Writers and Stray Cats

My husband (bless him) buried one of my stray cats this morning.  A neighbor called last night and said she saw one on the side of the road.  We scooped him into a trash bag and dug his grave this morning.  He wasn’t really mine.  I tried to woo him with tuna and milk, but he’d eat, and then leave.  Mostly wild, but wonderful. There used to be nine of them.  Now I’m down to five.

I’d like to think Midnight found a home.  He was the most affectionate, loved to zip into the house when the door was open and wanted petted under his chin.  Our chihuahua annoyed him.  Maybe he found a home with no dog.  The kitten with the cutest face left next.  He, too, loved kitchens, so maybe someone served him salmon instead of canned tuna and lured him to be theirs.  Glados, their mother, would glare at me as she begged for food.  I had to admire her prickly independence, but I can’t believe anyone could make her a pet.

It’s odd, but the strays made me think of fellow writers I know.  And maybe myself.  The strays come to me when I call, will wind around my ankles, but bolt if I try to touch them.  They value their independence more than they value a warm room and soft cushion.  Not many writers can claim that they’re putting words on paper to be rich.  They might start out thinking that, but that fantasy evaporates pretty quickly.  But we still write.  When we lose money, we write.  Just like the cats, we’re skittish about success.  We want it, but we want to do things our own way.

Experts give advice on how to use a formula to sell books.  Most writers aren’t interested.  We read books on how to plot, how to pace, even how to market.  We cozy up to the experts, but insist on doing it our way.  We purr about following the rules, but break the ones we decide not to follow.  For good reason.  Each writer needs to be fresh, to bring something unique to the market, and to have an individual voice.  We don’t want to play it too safe.

Just like everything else in writing, balance is the key.  There are rules that define the basics of good writing, but there are exceptions that make each story our own.  And who knows?  Maybe some day, my novels or novellas will find a big audience, and I can stretch out on a velvet sofa, secure in my sells numbers.  But in the meantime, I have to beg for scraps of attention, twittering “read me, read me,” and sauntering through the perils of no publisher, no home.   A stray.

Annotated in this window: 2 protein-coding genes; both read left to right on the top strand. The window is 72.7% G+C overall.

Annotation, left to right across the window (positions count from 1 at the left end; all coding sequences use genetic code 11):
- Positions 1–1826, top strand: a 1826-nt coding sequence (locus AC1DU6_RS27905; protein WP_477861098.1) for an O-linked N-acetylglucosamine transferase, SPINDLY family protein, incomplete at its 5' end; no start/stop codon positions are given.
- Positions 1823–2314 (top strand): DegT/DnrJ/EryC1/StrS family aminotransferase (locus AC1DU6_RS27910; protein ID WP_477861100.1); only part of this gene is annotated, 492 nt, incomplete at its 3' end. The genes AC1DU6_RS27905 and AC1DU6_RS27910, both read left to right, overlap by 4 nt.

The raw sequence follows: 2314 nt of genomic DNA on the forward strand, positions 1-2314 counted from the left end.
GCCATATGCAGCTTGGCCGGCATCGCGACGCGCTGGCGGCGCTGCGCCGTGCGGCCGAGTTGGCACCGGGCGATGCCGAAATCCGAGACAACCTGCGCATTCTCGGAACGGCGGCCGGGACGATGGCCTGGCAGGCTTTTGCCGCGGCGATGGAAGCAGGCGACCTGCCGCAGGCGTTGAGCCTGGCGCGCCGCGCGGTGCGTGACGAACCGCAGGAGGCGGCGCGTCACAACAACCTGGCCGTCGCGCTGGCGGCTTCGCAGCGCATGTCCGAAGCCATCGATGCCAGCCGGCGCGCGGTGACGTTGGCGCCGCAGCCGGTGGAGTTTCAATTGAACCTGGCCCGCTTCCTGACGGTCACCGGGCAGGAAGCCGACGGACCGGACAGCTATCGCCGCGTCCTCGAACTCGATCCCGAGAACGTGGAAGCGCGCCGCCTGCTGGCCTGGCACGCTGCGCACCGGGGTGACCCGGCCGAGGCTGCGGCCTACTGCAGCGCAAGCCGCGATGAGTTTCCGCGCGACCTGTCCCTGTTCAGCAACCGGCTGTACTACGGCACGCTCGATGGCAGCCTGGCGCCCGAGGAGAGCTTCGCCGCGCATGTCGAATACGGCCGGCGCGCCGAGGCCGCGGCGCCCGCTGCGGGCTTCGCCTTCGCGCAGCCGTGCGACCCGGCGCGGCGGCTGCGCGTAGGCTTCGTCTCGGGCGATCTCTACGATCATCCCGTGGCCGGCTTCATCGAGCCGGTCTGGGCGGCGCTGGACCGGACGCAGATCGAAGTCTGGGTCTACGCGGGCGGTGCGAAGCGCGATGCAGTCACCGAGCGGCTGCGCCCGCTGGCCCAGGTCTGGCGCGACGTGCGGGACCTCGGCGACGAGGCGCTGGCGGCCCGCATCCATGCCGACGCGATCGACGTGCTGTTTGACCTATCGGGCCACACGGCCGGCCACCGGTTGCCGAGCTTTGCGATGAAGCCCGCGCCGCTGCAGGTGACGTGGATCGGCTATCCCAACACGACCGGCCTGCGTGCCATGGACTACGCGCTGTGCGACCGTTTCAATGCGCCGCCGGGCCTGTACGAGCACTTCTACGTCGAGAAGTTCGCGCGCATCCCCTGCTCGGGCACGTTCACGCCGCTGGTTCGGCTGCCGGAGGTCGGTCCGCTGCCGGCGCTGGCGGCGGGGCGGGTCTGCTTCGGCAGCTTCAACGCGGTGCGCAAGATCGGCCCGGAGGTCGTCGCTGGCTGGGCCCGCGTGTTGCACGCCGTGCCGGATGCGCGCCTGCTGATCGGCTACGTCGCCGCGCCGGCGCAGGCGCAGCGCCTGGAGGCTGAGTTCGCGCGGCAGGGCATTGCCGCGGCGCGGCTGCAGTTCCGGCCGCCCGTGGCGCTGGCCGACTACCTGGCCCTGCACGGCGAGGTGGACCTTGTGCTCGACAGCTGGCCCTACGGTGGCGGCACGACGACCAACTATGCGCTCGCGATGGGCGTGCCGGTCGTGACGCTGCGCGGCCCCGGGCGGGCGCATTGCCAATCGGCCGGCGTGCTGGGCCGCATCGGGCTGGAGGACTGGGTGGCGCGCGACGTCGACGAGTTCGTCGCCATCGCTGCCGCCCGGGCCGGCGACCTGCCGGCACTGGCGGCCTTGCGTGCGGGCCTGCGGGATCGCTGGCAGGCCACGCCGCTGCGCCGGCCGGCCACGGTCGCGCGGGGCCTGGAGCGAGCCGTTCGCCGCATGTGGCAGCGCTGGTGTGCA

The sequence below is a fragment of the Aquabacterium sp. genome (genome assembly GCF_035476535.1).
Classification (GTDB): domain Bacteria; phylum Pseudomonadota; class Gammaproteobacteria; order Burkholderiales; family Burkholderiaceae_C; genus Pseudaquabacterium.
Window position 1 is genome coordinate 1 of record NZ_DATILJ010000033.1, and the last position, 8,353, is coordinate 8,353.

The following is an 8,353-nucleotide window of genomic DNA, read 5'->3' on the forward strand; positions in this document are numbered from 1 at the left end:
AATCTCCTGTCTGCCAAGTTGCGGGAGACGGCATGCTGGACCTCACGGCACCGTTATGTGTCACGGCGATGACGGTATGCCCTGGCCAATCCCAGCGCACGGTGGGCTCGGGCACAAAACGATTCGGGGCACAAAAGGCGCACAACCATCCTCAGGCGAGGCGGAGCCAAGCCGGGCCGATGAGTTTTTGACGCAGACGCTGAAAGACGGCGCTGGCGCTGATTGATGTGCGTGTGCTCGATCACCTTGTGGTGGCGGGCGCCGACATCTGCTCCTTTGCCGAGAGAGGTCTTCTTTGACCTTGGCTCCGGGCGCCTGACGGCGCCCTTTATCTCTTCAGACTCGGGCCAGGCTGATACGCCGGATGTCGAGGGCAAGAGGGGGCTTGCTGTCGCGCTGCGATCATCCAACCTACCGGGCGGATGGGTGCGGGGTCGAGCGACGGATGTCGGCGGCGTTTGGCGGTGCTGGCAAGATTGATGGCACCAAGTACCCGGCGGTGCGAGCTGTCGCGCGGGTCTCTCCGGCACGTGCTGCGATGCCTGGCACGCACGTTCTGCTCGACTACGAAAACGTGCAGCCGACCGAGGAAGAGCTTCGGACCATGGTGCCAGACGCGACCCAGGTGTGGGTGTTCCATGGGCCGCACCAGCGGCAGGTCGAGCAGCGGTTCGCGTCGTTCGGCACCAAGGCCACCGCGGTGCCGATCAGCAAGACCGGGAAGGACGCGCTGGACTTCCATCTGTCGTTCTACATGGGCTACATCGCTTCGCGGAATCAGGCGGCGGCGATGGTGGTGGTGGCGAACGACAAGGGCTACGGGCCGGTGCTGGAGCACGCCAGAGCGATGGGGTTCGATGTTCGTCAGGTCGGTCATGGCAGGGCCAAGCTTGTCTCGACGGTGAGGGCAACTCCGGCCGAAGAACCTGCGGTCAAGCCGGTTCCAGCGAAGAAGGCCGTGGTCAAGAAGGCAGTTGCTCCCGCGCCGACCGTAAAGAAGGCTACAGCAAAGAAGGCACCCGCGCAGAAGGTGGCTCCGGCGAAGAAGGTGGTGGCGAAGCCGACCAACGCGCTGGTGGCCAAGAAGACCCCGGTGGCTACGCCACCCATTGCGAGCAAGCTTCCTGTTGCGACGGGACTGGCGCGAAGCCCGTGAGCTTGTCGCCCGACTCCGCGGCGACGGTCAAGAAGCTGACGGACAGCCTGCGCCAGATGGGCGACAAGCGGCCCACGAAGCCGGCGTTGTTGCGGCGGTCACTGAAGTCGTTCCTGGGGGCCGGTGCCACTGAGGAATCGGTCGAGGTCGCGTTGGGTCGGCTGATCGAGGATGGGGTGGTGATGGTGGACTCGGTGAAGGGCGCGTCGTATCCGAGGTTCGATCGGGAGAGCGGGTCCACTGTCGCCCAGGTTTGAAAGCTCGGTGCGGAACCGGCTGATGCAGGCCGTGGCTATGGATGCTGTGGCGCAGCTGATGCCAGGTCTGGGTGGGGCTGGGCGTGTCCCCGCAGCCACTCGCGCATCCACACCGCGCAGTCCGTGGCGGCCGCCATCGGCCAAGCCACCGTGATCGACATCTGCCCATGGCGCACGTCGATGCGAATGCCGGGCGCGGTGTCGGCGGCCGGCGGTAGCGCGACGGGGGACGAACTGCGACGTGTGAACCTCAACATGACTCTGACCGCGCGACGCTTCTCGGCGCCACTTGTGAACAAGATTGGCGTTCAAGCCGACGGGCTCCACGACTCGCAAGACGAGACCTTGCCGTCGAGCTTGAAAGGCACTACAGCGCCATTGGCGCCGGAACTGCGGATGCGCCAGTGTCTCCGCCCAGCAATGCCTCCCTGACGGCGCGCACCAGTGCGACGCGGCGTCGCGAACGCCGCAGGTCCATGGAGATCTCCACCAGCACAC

http://www.judithpostswritingmusings.com/

 

 

Advertisements

7 thoughts on “Writers and Stray Cats

  1. Ah, but a stray surrounded by your writer friends, who are always there to support you. Here’s to finding that balance, and someday a content, cozy spot on that sofa–no matter the make or material. Great post, Judy.

    Like

  2. Hello, Judith,
    I found your post an excellent study of how we can write from the heart. I learn to write my own from experience, as everyone else. Not for financial gain, even if my living depended on it ( fortunately, it doesn’t ) but for insight; I seek to feel the soul within, to know. To see the love, compassion, joy in others. Yes, I can do that without putting pen to words. No, I cannot express my own feelings, my deep, not easily accessed or understood feelings, without using words. Like an artist, I put my innermost emotions, not within a painting, but on paper. Only then can I see what is Me. And perhaps others may see Me and my journey along the way.
    Thank you, with joy and love.
    Andrew.

    Like

      1. Thank you for your comment, Judith. Receiving comments from readers really does help, as a lot of writers have already said. I welcome constructive observations of my opinions, if that will lead to further explanation, or even exploration.
        Love and Joy,
        Andrew.

        Like

Leave a Reply

Fill in your details below or click an icon to log in:

WordPress.com Logo

You are commenting using your WordPress.com account. Log Out / Change )

Twitter picture

You are commenting using your Twitter account. Log Out / Change )

Facebook photo

You are commenting using your Facebook account. Log Out / Change )

Google+ photo

You are commenting using your Google+ account. Log Out / Change )

Connecting to %s